Find the nearest Landscapes & Nature
Our Landscape and Nature category brings all Coast Radar’s listings related to looking for something to do or a place to visit together where they offer some form of the countryside or coast path based activity.
Finding the best things to see and do on a day out with your family or friends is easy – simply explore the countryside or coast path activity links below, hit the jump to my location button or use the search bar to plan your next UK and Ireland activity.
- Charmouth Heritage Coast Centre has amazing fossil collections and provides information on fossils, fossil hunting and the local coastal and marine wildlife. Throughout the year we run guided fossil hunting walks and rock pooling walks along the local Charmouth and Lyme Regis coastline. The Centre also has an extensive education programme. Charmouth Heritage Coast Centre opening times: Summer (Easter – November) The Centre is open daily 10:30 am – 4:30 pm. Winter (November – Easter) The Centre is open from Friday to Monday, 10:30 am – 4:00 pm. Admission to the Centre is FREE however as a small charity donations help keep the Centre open. There are charges for Charmouth fossil hunting walks and rockpool rambles.
- Ben Bulben, often called Benbulben and Benbulbin, is a large rock formation that is part of the Dartry Mountains, in an area sometimes called “Yeats Country”. It is very popular with walkers with one of the favourite trails running alongside Ben Bulben being the Gortarowey 4km looped walk. It runs both through the forest and out in the open overlooking the magnificent views of Ben Bulben and the bay of Donegal.
- St Agnes Head is on Cornwall’s north Atlantic Ocean coast and part of the St Agnes Heritage Coast that stretches from Godrevy Head in the south to St Agnes Head. At their height about 100 mines employed 1000 miners across this dramatic coastal landscape. Mining came to an end in the 1920s and many of these mines are still on view for tourists today. For more information visit the St Agnes Head National Trust website
- Undisturbed by cars, the island of Lundy has a small village with an inn, Victorian church and the 13th-century Marisco Castle. The Island has a variety of migratory seabirds, heathland and grassland habitats and the Lundy ponies. Designated the first Marine Conservation Area, Lundy offers opportunities for diving and seal watching.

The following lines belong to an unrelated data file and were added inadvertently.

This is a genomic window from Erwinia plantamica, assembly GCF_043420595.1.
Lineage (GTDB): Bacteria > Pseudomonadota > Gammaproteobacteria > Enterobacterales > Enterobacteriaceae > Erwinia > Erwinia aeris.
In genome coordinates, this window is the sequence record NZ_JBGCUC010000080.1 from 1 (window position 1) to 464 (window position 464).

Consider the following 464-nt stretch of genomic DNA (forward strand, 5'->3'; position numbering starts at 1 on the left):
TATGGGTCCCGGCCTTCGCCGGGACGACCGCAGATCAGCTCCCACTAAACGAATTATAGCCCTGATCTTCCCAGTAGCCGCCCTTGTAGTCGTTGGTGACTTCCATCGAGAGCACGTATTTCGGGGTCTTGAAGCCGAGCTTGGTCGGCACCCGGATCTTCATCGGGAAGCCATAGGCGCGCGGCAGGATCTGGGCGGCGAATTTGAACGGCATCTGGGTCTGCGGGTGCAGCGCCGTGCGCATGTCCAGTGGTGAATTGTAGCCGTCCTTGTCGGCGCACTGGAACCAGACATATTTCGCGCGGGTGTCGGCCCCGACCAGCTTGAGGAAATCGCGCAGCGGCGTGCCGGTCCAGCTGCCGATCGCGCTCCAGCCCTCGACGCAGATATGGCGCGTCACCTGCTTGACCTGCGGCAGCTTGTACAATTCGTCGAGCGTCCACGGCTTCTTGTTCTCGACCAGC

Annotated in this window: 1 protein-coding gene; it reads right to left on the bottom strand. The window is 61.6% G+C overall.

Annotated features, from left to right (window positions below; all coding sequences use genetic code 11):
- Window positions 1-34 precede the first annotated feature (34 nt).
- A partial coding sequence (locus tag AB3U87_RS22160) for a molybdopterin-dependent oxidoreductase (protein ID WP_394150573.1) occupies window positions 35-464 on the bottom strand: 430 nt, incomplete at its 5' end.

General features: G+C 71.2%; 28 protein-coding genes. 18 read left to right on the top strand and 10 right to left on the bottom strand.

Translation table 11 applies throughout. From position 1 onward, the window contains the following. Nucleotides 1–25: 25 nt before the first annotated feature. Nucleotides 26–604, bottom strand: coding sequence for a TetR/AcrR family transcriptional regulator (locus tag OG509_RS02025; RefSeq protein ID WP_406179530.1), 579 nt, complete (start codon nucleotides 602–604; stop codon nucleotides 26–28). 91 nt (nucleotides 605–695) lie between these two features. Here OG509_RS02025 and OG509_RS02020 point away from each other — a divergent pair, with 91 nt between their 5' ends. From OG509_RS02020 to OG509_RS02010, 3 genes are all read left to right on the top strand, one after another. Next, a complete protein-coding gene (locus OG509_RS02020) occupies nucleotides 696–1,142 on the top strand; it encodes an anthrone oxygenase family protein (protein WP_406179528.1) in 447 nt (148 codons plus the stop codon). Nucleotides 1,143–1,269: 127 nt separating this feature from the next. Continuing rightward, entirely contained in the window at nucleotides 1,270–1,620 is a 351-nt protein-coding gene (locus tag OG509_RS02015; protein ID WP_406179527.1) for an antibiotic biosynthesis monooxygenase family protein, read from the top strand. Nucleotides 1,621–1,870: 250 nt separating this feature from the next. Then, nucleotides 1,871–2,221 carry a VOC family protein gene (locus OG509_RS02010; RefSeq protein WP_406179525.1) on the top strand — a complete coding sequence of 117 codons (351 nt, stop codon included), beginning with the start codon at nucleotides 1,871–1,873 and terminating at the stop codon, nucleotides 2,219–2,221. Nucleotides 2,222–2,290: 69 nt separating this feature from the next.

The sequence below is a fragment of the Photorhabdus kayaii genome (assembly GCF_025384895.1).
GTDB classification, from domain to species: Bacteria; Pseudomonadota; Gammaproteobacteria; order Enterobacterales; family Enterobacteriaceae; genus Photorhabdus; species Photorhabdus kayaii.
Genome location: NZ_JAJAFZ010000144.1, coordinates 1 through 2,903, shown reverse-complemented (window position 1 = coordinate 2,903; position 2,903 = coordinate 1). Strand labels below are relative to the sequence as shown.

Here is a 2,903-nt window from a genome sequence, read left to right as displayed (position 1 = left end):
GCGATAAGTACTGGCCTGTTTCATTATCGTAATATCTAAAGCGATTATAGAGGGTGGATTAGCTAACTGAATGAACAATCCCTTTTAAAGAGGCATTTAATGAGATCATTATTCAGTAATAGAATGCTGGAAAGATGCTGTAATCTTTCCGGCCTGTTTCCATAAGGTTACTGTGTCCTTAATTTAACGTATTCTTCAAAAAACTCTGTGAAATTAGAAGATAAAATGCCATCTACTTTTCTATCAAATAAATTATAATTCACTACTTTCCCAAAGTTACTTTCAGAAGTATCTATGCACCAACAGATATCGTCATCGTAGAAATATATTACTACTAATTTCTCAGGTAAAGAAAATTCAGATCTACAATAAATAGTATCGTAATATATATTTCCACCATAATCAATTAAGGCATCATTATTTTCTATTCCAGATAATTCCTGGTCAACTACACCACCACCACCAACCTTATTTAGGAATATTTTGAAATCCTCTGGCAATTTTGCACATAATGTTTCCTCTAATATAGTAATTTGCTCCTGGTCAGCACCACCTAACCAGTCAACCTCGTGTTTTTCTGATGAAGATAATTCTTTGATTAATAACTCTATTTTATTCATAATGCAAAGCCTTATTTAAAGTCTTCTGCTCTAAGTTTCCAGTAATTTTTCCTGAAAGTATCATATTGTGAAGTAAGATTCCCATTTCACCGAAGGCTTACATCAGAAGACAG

- Bedlington Country Park covers approximately 57 hectares of woodland and grassland on the north banks of River Blyth with many bridle paths and nature trails. The park is a steep sloping, natural wooded valley which runs from the old Bedlington Iron Works site at Furnace Bridge in the east, through Attlee Park at the bottom of Bedlington Bank, beside Bedlington Bridge and the A193 road, west towards Humford Mill and Hartford Hall to the west. In 1984 the Country Park was created to protect the unique nature of the area and in 2006 Local Nature Reserve status was gained. The Country Park can be reached by bus, which stops at Hartford Hall, Bedlington Front Street and beside the Bank Top Public House (Bedlington Station). There are three car parks within the site, at Furnace Bridge, at the bottom of Bedlington Bank, Attlee Park and at Humford Mill. Pedestrian access is also available from Spring Park Road, Church Lane (leads to Humford Mill) and Hartford Hall.
- The Connemara National Park features 2,000 hectares of mountains, bogs, heaths, grasslands and forests. Activities include Diamond Hill Trails, Nature Trails, Picnic Areas, Children’s Playground and Tea Room. Dogs that are under control are welcome in the National Park, but owners must at all times be conscious of their responsibility to other visitors and wildlife. Opening:Visitor Centre – Open daily, 9am to 5.30pm from March to November, admission free Park Grounds – Open daily 9.00am-5.30pm all year round, admission free Tea Room – Open daily March – November 9.30am – 5.30pm; Weekends Only December – February Camping allowed although some strict rules do apply